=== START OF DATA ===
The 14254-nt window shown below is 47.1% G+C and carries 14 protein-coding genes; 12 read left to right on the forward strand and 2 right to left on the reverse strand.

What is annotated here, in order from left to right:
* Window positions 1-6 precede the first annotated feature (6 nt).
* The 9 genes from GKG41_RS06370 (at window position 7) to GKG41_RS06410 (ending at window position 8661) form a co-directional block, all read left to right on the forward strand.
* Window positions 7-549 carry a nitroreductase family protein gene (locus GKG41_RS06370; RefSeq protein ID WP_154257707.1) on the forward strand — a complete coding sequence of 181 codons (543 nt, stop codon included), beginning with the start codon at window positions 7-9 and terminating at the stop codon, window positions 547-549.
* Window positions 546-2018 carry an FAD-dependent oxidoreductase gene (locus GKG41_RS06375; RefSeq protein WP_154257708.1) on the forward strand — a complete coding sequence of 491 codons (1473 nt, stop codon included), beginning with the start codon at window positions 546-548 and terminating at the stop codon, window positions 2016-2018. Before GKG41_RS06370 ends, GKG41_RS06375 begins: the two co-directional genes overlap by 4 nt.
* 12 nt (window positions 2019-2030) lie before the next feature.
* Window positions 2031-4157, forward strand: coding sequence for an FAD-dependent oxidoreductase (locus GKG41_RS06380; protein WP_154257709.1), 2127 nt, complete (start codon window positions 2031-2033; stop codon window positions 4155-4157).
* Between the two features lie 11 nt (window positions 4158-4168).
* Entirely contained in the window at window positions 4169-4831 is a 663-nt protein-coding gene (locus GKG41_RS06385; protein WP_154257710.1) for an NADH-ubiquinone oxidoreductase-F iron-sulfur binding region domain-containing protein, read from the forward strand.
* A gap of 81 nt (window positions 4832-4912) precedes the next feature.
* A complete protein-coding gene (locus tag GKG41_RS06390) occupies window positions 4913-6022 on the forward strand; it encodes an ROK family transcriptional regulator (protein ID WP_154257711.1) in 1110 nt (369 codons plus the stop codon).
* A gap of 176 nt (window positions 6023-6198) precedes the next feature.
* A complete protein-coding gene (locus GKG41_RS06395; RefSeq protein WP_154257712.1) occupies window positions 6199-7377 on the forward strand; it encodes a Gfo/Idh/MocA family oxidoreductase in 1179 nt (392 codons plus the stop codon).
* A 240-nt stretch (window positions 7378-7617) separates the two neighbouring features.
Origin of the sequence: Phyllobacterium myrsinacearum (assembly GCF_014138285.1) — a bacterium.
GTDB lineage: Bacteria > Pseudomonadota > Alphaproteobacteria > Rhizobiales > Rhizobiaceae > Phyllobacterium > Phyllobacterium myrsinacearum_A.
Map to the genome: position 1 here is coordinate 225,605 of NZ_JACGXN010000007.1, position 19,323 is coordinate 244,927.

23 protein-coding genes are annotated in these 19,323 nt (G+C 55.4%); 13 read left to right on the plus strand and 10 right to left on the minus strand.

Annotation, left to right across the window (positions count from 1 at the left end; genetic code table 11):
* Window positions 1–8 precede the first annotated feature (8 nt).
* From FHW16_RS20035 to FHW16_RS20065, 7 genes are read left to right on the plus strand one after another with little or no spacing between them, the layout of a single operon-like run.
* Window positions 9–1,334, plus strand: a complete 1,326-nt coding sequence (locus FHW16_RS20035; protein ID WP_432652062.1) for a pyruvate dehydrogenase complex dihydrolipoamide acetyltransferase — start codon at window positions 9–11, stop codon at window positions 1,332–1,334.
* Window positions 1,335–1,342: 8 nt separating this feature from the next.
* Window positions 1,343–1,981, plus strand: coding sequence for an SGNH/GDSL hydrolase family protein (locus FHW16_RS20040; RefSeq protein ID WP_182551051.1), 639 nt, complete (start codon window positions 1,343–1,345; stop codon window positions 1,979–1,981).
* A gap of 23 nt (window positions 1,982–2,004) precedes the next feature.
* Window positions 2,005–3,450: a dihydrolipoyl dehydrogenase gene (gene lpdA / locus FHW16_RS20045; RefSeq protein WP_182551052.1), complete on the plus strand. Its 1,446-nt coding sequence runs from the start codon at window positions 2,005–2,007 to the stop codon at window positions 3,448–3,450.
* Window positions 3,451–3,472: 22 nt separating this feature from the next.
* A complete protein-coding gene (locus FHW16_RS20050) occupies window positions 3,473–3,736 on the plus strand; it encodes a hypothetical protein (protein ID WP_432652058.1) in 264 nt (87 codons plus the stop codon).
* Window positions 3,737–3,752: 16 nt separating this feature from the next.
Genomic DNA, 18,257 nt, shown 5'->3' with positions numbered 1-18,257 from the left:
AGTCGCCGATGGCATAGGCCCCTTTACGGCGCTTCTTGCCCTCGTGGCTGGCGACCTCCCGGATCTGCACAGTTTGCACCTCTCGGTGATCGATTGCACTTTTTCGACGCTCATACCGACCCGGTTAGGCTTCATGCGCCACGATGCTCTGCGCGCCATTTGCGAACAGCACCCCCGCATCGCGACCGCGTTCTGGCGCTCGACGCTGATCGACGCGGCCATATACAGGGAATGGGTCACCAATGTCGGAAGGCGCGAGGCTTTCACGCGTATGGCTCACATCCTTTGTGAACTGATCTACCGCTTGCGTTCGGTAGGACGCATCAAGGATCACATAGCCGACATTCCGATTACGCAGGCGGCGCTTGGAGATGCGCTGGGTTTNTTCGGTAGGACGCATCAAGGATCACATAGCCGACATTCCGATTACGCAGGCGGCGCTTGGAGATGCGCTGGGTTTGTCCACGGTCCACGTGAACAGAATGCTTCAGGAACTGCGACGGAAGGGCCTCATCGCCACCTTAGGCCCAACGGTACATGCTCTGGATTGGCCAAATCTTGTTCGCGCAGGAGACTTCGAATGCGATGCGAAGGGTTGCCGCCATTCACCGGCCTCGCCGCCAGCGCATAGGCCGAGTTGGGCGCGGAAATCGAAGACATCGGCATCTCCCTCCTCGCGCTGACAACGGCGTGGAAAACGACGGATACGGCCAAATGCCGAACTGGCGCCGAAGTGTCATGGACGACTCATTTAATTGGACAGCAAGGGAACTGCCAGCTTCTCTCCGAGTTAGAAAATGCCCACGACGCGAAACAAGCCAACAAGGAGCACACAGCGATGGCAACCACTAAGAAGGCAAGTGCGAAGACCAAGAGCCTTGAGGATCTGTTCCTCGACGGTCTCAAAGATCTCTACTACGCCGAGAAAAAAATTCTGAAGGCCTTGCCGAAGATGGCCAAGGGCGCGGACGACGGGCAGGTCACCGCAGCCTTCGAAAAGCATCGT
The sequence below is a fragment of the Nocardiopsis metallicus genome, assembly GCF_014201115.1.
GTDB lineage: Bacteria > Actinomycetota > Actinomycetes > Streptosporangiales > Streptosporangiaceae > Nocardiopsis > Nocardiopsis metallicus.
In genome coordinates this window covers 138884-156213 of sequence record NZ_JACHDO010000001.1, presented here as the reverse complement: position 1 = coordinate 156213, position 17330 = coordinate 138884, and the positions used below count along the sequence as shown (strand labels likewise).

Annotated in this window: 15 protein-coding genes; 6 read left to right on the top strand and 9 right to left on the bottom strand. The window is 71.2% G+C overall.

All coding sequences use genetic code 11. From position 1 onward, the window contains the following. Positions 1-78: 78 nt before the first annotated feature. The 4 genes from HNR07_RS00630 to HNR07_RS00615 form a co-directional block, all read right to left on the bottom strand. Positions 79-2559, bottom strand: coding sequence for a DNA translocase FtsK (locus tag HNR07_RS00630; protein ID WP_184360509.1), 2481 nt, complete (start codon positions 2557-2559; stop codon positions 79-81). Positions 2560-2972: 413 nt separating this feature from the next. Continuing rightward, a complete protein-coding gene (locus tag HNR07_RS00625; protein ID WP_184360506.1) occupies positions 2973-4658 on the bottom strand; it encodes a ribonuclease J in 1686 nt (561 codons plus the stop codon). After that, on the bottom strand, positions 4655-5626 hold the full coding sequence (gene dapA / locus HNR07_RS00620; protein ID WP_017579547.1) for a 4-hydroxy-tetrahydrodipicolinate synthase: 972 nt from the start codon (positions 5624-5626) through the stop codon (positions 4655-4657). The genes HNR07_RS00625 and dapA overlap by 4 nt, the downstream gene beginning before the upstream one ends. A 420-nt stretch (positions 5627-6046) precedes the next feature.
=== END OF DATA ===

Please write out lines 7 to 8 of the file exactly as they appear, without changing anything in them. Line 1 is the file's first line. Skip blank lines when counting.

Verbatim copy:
* 12 nt (window positions 2019-2030) lie before the next feature.
* Window positions 2031-4157, forward strand: coding sequence for an FAD-dependent oxidoreductase (locus GKG41_RS06380; protein WP_154257709.1), 2127 nt, complete (start codon window positions 2031-2033; stop codon window positions 4155-4157).